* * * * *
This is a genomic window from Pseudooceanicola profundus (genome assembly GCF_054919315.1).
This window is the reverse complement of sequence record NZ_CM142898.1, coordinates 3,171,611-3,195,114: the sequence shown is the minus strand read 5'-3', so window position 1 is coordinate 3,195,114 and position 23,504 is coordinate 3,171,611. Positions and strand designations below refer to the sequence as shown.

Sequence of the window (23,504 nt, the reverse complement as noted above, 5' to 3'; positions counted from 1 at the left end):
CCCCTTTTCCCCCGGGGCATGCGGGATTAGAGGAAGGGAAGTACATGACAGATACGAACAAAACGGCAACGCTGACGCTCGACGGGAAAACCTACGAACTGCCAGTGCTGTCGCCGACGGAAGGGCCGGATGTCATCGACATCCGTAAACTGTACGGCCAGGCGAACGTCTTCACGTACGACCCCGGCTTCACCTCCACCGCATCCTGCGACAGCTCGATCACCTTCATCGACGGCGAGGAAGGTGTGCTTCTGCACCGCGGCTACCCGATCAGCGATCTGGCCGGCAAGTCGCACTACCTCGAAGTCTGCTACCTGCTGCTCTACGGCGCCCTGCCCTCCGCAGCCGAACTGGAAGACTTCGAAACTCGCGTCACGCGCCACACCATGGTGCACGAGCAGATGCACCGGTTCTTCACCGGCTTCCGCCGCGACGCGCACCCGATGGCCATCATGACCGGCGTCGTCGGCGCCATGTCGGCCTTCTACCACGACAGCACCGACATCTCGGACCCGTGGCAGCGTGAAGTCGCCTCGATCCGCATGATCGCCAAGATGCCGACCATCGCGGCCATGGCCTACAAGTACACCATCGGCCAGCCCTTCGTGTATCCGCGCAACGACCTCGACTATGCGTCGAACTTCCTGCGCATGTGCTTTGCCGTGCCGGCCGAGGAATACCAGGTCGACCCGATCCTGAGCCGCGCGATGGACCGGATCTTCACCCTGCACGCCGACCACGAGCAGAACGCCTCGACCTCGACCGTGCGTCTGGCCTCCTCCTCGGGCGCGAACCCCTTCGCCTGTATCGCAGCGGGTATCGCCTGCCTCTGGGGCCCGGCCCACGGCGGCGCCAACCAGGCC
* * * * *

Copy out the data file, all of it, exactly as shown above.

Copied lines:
This is a genomic window from Pseudooceanicola profundus (genome assembly GCF_054919315.1).
This window is the reverse complement of sequence record NZ_CM142898.1, coordinates 3,171,611-3,195,114: the sequence shown is the minus strand read 5'-3', so window position 1 is coordinate 3,195,114 and position 23,504 is coordinate 3,171,611. Positions and strand designations below refer to the sequence as shown.

Sequence of the window (23,504 nt, the reverse complement as noted above, 5' to 3'; positions counted from 1 at the left end):
CCCCTTTTCCCCCGGGGCATGCGGGATTAGAGGAAGGGAAGTACATGACAGATACGAACAAAACGGCAACGCTGACGCTCGACGGGAAAACCTACGAACTGCCAGTGCTGTCGCCGACGGAAGGGCCGGATGTCATCGACATCCGTAAACTGTACGGCCAGGCGAACGTCTTCACGTACGACCCCGGCTTCACCTCCACCGCATCCTGCGACAGCTCGATCACCTTCATCGACGGCGAGGAAGGTGTGCTTCTGCACCGCGGCTACCCGATCAGCGATCTGGCCGGCAAGTCGCACTACCTCGAAGTCTGCTACCTGCTGCTCTACGGCGCCCTGCCCTCCGCAGCCGAACTGGAAGACTTCGAAACTCGCGTCACGCGCCACACCATGGTGCACGAGCAGATGCACCGGTTCTTCACCGGCTTCCGCCGCGACGCGCACCCGATGGCCATCATGACCGGCGTCGTCGGCGCCATGTCGGCCTTCTACCACGACAGCACCGACATCTCGGACCCGTGGCAGCGTGAAGTCGCCTCGATCCGCATGATCGCCAAGATGCCGACCATCGCGGCCATGGCCTACAAGTACACCATCGGCCAGCCCTTCGTGTATCCGCGCAACGACCTCGACTATGCGTCGAACTTCCTGCGCATGTGCTTTGCCGTGCCGGCCGAGGAATACCAGGTCGACCCGATCCTGAGCCGCGCGATGGACCGGATCTTCACCCTGCACGCCGACCACGAGCAGAACGCCTCGACCTCGACCGTGCGTCTGGCCTCCTCCTCGGGCGCGAACCCCTTCGCCTGTATCGCAGCGGGTATCGCCTGCCTCTGGGGCCCGGCCCACGGCGGCGCCAACCAGGCC